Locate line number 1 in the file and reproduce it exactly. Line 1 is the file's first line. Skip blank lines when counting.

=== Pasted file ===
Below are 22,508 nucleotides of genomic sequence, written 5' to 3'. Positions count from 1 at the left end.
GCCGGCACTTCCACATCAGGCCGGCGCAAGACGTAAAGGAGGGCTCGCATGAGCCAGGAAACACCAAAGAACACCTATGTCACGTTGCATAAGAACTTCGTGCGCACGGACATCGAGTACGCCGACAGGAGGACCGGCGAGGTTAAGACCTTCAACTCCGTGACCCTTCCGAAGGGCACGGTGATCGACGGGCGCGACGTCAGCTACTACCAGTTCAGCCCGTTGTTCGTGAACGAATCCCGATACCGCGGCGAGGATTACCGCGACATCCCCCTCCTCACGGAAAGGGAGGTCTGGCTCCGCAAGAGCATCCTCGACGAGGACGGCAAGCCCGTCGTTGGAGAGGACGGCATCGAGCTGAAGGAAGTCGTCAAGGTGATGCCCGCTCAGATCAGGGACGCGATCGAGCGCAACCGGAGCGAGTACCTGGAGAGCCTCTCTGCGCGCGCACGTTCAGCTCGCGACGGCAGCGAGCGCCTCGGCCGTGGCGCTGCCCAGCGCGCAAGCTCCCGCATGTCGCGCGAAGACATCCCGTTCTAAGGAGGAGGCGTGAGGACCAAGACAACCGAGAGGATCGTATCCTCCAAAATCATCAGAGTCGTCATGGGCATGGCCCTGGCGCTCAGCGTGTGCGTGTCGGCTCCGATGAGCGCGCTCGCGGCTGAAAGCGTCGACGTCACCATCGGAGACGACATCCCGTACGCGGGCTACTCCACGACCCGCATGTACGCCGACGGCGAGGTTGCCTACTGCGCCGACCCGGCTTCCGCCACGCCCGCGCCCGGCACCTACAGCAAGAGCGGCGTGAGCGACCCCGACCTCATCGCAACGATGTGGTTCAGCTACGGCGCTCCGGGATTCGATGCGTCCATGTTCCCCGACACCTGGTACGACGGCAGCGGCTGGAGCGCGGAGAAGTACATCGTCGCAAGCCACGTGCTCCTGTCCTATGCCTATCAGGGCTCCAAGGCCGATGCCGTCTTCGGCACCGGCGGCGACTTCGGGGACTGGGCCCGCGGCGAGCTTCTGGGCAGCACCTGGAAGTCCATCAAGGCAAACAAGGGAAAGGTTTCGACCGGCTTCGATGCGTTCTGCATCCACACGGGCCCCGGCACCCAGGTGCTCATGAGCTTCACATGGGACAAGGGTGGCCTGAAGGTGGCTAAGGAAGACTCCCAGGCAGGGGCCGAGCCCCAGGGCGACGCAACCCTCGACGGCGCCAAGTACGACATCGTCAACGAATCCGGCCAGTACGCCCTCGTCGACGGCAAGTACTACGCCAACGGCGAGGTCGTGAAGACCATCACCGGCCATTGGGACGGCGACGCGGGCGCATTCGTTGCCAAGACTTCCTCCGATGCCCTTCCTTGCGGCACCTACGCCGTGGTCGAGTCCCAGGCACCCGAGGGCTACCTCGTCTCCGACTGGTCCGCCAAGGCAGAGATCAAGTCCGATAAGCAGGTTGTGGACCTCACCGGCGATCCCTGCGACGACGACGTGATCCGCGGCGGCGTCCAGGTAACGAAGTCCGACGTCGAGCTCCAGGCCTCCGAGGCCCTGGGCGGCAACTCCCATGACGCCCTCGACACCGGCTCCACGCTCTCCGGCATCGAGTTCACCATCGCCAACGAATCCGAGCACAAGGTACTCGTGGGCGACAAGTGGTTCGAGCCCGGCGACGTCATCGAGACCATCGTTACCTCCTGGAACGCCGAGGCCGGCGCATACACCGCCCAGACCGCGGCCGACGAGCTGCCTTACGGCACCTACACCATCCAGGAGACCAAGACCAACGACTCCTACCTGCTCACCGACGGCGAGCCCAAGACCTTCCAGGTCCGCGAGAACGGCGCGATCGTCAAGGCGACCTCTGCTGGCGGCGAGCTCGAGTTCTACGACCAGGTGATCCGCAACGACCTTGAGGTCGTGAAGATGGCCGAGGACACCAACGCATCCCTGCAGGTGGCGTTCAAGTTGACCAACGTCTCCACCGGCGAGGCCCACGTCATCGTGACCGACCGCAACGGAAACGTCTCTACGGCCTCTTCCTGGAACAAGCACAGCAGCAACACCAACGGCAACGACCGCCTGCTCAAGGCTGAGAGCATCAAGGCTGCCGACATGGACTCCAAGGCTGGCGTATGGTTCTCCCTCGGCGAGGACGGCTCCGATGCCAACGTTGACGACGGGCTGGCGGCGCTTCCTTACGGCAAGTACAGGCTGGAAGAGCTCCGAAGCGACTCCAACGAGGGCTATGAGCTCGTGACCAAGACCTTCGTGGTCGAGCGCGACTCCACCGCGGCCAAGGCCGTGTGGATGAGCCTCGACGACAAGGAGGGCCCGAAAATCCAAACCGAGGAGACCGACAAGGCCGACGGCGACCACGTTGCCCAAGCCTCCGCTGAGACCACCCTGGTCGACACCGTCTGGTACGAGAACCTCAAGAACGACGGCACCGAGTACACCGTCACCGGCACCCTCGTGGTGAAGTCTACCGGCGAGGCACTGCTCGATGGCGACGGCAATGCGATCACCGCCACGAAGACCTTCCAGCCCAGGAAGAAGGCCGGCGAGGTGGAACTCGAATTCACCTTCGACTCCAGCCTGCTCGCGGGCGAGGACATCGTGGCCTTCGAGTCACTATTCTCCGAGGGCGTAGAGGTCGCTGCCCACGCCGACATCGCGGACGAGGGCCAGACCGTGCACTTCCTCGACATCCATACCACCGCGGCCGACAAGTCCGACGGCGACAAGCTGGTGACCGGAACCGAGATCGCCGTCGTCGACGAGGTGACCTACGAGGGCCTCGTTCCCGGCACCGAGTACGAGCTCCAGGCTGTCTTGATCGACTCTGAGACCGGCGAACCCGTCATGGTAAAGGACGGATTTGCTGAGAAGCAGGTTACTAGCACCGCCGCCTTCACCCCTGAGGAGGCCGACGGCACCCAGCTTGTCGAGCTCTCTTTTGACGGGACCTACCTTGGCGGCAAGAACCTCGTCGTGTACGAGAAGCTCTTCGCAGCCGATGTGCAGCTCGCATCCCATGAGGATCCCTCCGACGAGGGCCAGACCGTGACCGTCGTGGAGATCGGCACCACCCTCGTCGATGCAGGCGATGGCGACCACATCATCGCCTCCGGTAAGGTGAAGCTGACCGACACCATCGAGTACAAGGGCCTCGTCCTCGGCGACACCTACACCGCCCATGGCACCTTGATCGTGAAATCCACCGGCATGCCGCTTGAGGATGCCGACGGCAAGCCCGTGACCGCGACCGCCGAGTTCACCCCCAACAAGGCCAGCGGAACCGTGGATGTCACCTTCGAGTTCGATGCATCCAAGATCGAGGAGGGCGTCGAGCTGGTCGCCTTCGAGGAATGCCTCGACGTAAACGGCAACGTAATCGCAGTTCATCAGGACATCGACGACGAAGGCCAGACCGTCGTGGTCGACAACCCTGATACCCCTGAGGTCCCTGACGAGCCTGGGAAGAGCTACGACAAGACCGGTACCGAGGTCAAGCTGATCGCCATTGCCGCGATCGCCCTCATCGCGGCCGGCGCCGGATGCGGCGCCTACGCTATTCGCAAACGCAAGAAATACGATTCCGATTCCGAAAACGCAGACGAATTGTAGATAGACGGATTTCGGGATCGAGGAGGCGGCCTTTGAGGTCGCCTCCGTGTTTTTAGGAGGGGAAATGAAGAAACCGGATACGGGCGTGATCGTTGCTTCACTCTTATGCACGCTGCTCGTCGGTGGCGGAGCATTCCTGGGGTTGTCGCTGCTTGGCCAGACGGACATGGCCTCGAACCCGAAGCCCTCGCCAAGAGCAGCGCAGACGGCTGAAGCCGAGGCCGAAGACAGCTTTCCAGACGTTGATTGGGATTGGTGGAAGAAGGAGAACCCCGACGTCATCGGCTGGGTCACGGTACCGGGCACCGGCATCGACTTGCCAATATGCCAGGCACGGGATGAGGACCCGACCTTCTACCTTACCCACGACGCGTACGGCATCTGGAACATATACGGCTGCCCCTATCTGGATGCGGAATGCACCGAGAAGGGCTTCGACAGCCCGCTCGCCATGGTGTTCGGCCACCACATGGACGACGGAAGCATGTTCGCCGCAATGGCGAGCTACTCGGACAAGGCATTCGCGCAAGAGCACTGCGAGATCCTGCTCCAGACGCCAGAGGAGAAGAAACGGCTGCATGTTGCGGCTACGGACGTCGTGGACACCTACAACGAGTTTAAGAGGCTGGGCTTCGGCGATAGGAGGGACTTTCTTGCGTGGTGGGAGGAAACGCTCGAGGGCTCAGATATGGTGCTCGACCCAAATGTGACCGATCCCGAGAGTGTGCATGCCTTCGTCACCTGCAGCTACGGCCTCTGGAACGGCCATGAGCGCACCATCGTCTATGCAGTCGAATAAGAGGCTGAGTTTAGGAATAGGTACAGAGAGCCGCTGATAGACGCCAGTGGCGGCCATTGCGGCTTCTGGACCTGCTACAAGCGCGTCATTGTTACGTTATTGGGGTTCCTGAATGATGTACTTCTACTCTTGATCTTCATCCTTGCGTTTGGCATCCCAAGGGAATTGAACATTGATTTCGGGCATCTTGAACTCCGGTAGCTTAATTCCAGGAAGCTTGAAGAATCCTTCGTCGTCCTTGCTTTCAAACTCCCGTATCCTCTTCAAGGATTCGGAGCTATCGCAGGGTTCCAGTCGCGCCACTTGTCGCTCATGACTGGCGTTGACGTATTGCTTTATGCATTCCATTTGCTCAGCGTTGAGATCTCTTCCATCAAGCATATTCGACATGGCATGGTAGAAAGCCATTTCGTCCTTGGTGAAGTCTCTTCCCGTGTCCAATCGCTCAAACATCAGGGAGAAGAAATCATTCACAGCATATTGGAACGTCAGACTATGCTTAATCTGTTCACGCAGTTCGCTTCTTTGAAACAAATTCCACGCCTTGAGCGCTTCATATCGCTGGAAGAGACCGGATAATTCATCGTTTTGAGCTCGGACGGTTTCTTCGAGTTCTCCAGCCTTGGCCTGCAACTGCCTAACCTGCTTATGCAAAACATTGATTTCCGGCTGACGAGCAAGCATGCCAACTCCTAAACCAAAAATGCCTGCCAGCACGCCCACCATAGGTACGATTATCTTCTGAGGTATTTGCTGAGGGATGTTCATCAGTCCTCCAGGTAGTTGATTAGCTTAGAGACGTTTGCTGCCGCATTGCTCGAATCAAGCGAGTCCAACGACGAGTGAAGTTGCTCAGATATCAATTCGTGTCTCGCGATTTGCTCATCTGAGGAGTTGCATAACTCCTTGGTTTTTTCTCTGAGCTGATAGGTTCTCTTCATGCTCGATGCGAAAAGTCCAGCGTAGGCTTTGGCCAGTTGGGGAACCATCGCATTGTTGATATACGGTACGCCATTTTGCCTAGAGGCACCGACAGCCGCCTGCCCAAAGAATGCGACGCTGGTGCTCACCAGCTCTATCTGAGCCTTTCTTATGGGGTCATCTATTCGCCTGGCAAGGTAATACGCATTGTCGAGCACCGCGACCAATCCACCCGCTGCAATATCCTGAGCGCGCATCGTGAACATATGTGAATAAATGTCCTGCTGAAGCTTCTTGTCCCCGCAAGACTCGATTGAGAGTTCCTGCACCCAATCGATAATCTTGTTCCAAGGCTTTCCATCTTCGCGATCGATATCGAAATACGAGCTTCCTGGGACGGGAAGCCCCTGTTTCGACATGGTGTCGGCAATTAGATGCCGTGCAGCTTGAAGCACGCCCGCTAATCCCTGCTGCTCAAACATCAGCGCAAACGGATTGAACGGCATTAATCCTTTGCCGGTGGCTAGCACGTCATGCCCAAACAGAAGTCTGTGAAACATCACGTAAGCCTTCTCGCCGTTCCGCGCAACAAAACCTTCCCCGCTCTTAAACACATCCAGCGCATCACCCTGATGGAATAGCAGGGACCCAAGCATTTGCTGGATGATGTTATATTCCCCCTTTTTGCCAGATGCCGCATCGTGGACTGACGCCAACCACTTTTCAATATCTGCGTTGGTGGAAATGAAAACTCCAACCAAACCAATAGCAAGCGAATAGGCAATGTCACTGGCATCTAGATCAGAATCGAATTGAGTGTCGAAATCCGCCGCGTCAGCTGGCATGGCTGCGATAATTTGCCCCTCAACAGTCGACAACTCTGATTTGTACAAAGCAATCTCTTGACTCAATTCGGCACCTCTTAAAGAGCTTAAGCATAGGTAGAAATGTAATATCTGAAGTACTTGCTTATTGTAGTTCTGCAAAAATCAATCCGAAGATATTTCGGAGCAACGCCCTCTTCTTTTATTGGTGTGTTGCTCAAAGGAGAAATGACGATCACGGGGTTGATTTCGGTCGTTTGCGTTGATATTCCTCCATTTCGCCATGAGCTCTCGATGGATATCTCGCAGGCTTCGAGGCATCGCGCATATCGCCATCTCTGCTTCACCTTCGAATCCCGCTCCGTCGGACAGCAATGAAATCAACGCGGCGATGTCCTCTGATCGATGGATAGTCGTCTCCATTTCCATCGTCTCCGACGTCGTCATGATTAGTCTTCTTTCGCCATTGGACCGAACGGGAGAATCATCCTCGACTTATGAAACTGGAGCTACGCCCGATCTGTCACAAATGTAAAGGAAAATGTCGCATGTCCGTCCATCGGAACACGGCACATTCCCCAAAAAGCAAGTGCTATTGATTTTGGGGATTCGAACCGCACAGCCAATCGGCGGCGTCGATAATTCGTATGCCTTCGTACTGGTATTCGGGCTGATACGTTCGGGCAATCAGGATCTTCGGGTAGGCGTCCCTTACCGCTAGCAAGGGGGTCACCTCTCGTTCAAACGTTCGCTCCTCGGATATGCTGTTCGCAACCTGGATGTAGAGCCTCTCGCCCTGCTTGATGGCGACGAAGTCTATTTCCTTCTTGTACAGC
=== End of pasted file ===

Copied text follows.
Below are 22,508 nucleotides of genomic sequence, written 5' to 3'. Positions count from 1 at the left end.